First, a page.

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People walk to and from the entrance of the Mayo Clinic Health System in Albert Lea, where officials plan to consolidate its inpatient services to its Austin, Minnesota, location.

ALBERT LEA, Minn. | Mayo Clinic Health System in Albert Lea and Austin is delaying the transition of inpatient surgeries from Albert Lea to Austin until the middle of this year.

Inpatient surgeries originally were expected to transition to Austin earlier this month, but that shifted later to the first quarter of this year.

Mayo Clinic spokeswoman Ginger Plumbo said there were factors that led the hospital system to further delay the move.

“We have said from the beginning that transition timelines may be influenced by many factors, such as availability of trained staff, space constraints and construction schedules,” she said. “Our inpatient surgical services planning team has taken great care to ensure all workflows are in place, as well as staff hired and trained, to support inpatient surgeries moving to Austin. These steps are necessary to ensure safe, high-quality care for our patients. We will transition surgeries over the next several months as our staffing permits.”

To support surgical services on both Albert Lea and Austin campuses, the hospital system announced it is recruiting to add approximately eight staff members.

“It’s important to note these surgical positions could take several months to recruit and train due to staffing shortages in this area,” Plumbo said. “However, we’re very hopeful these positions will be filled and trained within the first and second quarter of 2018.”

Hospital staff were reportedly notified of the delay before the holidays.

Save Our Hospital member Jennifer Vogt-Erickson said she was “encouraged” by the delay.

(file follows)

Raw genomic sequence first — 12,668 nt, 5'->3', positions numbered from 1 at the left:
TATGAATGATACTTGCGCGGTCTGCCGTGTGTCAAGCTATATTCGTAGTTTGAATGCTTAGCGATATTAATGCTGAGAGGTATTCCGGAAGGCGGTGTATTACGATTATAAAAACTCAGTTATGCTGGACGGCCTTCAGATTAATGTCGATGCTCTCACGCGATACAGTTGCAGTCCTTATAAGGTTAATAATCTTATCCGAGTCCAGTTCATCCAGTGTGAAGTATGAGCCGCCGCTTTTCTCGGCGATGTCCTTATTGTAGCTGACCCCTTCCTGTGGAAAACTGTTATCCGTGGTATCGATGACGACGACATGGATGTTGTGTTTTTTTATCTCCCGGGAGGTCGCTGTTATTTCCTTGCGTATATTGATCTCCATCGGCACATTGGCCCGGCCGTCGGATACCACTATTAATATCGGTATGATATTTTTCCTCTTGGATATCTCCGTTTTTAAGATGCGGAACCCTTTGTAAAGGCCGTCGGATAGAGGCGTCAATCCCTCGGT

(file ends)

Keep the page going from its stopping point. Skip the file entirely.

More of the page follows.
“It’s disappointing that (regional vice president for Mayo Clinic Health System in the southeast Minnesota region Annie Sadosty), who promised better engagement with the community, didn’t let our patients know about the delay in closing Albert Lea’s inpatient surgery,” Vogt-Erickson said in an email. “We found out after the fact, but the delay is good news for our community. With this delay, we respectfully ask Mayo to work with us on other options that serve the needs of our patients.”

“It’s a business decision, and business decisions can be changed,” Vogt-Erickson said in a telephone call.

Plumbo said despite the delay and the fact that she is not based in Albert Lea, she has heard the transition is going well and thanked staff members, who she said were “very committed.”

The intensive care unit moved to Austin in October. The inpatient behavioral health unit is expected to transition to Albert Lea the middle of this year, and the medical/surgical unit is slated to transfer to Austin in early 2019.

Childbirth services are expected to be the last to transition to Austin in either 2019 or 2020.

Save Our Hospital second provider committee member Craig Ludtke said a third meeting with a second provider is planned late this month, from which a better idea will be gained of whether the interested organization will enter the community.

“It still looks positive to me,” he said.

The provider is conducting a pro forma study of the feasibility of providing services in Albert Lea that Mayo is transitioning outside the community.

Sam Wilmes is a reporter for the Albert Lea Tribune.


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